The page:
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Regine DeBatty on Natalie Jeremijenko
Emily Gertz, 17 Nov 07

Attention has been rightly expanding across the green, tech, and arts-n-design sectors of the 'net for WC contributor Regine Debatty's recent notes on the talk by artist-engineer Natalie Jeremijenko at the one-day New Cultural Network conference in Amsterdam, published on Regine's blog We Make Money Not Art on Nov. 5. "With Regine and Natalie in the same room, it's a wonder the place didn't implode from sheer with-it-ness," noted WC ally #1 Bruce Sterling.

Here's an excerpt from Regine's full report, below; and, check out my 2005 interview with Natalie for Worldchanging, and my 2006 reportback on her OOZ Inc...[for the birds] exhibit in NYC.

Regine writes:

Natalie decided to work in new media and techno art because the field promised new worlds, new relationships and looked like a place where social and cultural changes were possible.

Developments in technology are mostly done by the military and big corporations, they work for they own interests and what comes out of their R&D labs has unintended consequences and provides artists with opportunities to create social changes...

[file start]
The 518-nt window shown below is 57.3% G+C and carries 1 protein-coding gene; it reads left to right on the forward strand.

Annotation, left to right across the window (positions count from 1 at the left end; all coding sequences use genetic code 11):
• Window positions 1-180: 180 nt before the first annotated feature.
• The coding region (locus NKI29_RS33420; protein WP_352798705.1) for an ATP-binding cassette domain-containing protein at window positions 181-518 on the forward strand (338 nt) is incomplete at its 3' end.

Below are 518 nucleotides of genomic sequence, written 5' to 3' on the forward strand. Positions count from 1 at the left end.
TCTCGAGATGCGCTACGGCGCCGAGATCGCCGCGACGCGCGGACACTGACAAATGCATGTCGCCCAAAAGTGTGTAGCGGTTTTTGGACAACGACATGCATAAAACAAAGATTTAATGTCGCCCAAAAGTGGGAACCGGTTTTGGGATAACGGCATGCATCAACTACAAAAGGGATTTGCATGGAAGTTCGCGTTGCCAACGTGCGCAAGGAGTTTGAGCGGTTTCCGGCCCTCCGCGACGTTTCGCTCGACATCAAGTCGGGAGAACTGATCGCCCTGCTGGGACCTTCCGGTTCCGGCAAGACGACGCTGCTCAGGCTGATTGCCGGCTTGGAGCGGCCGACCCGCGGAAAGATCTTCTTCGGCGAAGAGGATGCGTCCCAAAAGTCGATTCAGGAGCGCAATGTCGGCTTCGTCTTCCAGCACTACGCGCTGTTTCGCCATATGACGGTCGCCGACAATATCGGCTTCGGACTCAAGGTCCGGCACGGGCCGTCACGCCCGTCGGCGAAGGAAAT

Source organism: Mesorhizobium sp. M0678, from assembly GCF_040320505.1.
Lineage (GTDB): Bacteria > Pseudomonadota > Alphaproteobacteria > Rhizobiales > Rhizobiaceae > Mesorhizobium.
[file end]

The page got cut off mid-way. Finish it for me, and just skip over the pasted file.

How Stuff Is Made is an online visual encyclopedia started 4 years ago. It visually documents every process in the production of goods. If you wanted to transform the industry into something more sustainable which strategy would you prefer? Would your method be characterized by secrecy and non disclosure agreements? Or would you rather promote openness and communicate where are the new ideas, the good materials? If you think of what you possess and what you wear, how much can you really account for? Do you know anything about the labor conditions? Or how these products recycle once they are dumped? We are supposed to live right into the information age, we often complain of being flooded with too much information, yet we know very little when it comes to toxic activities.

For the How Stuff Is Made visual essays, each students have to make their way inside manufactories and discuss with workers, employees, designers, etc. The students document every processes, labor conditions and environmental impacts involved in the production of the good. Afterwards they list a series of suggestions to improve the manufacturing process. Making some discoveries along the way: such as Chinese workers receiving 45 cents per hour to make the American flag or Chinese fortune cookie made mostly in Chicago by Hispanics. One of the project's aims is to redirect manufacturing practices and consumer purchasing decisions toward a transparent and legible information base.

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